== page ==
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An ode to India in all its colours

Posted on 09/03/2017 in The Hindu

  • The eighth edition of Aikya will find Aruna, Sudha and Jayashri take the stage together

    Aikya, the annual musical presented by Global Adjustments, always has something new for the audience. The productions are specially curated and field leading artists performing solo or in combination. The latest edition, titled India@70, will have three leading artistes — Aruna Sairam, Sudha Ragunathan and Bombay Jayashri — come together for the first time. “Global Adjustments Foundation is honoured to dedicate the eighth edition of Aikya to the seven decades of independent India using the seven notes in various ragas, in seven Indian languages, through the magical voices of Aruna, Sudha and Jayashri,” says Ranjini Manian, CEO.

    The musicians are excited about the outing. Aruna Sairam, who is appearing for the second time on the Aikya platform, says that she is looking forward to the experience. “I loved performing before the elite audience in 2010,” she recalls. “The proceeds from the concert go to the funds raised for retired accompanying artistes, and I am honoured to be a part of this cause,” she adds.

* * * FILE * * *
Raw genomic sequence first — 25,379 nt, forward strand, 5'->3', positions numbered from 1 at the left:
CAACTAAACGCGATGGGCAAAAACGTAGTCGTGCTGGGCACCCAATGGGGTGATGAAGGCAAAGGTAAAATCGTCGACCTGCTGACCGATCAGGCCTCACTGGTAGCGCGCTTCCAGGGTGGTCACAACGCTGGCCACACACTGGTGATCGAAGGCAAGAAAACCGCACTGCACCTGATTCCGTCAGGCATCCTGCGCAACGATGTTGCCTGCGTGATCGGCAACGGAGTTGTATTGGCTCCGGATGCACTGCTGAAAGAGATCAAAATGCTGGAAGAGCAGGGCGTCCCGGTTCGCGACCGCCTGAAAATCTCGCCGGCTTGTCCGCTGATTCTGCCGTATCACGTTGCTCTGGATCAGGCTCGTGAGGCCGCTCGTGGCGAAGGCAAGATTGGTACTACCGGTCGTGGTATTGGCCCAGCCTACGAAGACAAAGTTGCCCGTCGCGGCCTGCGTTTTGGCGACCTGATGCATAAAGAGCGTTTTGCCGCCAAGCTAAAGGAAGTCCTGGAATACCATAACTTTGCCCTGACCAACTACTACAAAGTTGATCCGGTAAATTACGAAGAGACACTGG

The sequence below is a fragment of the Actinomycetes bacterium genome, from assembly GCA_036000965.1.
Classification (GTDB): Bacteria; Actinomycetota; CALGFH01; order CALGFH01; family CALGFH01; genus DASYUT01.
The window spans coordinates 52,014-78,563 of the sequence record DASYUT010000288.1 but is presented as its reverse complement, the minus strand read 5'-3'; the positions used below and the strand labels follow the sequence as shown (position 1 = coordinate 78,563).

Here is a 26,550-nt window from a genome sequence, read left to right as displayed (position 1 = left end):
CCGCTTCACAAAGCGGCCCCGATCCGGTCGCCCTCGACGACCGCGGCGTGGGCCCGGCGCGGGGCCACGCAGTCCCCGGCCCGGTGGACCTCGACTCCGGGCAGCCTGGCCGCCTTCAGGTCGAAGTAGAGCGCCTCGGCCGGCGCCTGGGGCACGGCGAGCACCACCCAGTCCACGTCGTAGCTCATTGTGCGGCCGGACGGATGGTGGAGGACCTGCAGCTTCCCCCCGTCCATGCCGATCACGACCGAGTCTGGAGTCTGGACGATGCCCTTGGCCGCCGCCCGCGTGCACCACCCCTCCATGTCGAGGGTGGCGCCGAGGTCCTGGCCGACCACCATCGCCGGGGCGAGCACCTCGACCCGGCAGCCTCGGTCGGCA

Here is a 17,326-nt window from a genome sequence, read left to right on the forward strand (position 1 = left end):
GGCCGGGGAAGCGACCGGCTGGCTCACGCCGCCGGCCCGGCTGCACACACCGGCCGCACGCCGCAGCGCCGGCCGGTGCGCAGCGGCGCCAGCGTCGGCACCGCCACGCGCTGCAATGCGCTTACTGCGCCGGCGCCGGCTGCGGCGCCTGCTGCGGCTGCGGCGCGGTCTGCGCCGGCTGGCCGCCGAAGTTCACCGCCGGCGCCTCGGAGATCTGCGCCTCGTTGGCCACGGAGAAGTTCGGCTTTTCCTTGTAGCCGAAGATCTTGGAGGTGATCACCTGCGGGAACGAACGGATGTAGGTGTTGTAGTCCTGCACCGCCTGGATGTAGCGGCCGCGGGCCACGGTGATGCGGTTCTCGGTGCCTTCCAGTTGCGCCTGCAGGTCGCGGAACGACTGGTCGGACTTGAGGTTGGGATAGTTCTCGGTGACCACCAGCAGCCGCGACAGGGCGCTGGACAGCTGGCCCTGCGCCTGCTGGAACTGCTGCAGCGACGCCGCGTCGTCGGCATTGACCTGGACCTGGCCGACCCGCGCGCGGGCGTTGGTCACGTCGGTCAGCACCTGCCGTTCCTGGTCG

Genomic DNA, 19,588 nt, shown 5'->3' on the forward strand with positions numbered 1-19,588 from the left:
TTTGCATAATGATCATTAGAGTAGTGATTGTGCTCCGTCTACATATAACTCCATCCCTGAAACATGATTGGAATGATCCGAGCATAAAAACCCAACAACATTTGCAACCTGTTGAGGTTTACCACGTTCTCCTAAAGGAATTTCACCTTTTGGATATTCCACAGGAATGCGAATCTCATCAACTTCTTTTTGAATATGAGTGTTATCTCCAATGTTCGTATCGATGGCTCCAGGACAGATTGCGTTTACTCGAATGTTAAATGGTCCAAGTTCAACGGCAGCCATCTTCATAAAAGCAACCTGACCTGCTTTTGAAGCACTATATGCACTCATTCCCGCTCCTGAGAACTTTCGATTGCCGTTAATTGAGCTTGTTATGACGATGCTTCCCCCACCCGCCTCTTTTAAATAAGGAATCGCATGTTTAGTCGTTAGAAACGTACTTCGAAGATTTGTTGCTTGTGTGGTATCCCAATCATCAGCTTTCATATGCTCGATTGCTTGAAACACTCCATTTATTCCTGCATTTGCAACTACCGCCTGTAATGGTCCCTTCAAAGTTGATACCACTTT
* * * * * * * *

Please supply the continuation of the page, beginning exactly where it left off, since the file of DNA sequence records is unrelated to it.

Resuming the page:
The cause appeals to Bombay Jayashri too. “This is my third performance for Aikya and I was immensely happy with my experience. With the 70th Independence Day in the background, the music will unite the several strands that go to make this country, ” she says. In Arun Prakash, she finds a sensitive composer and remembers the days she worked with his father the late L. Krishnan. “He was a great composer and Arun has inherited the talent. It has been a delight to work with him,” she adds.

    Sudha Ragunathan has never passed up an opportunity to collaborate and this was no exception. “I love to perform with other artists and this is a unique occasion, where the three of us have come together,” she says. That Aikya has a social cause is an added incentive for Sudha, whose Samudaya works for the welfare of children and the destitute. How are they going to present the songs? “Oh, Arunprakash is a brilliant composer and he will mesh the elements to present a colourful tapestry, which is India,” she says.

    Challenging task

    So what does the young composer have to say? “It is both an honour and a challenge and I’m enjoying it,” says Arunprakash,. “Three eminent artistes with different styles and srutis, multilingual songs and an orchestra that should be subtle — it is up to me to make the music flow seamlessly for 90 minutes,” he says. Songs by school children is also on the cards. “It is shaping up well and with my father’s blessings I should pull it off, so that the audience takes home a memorable experience,” he sums up.


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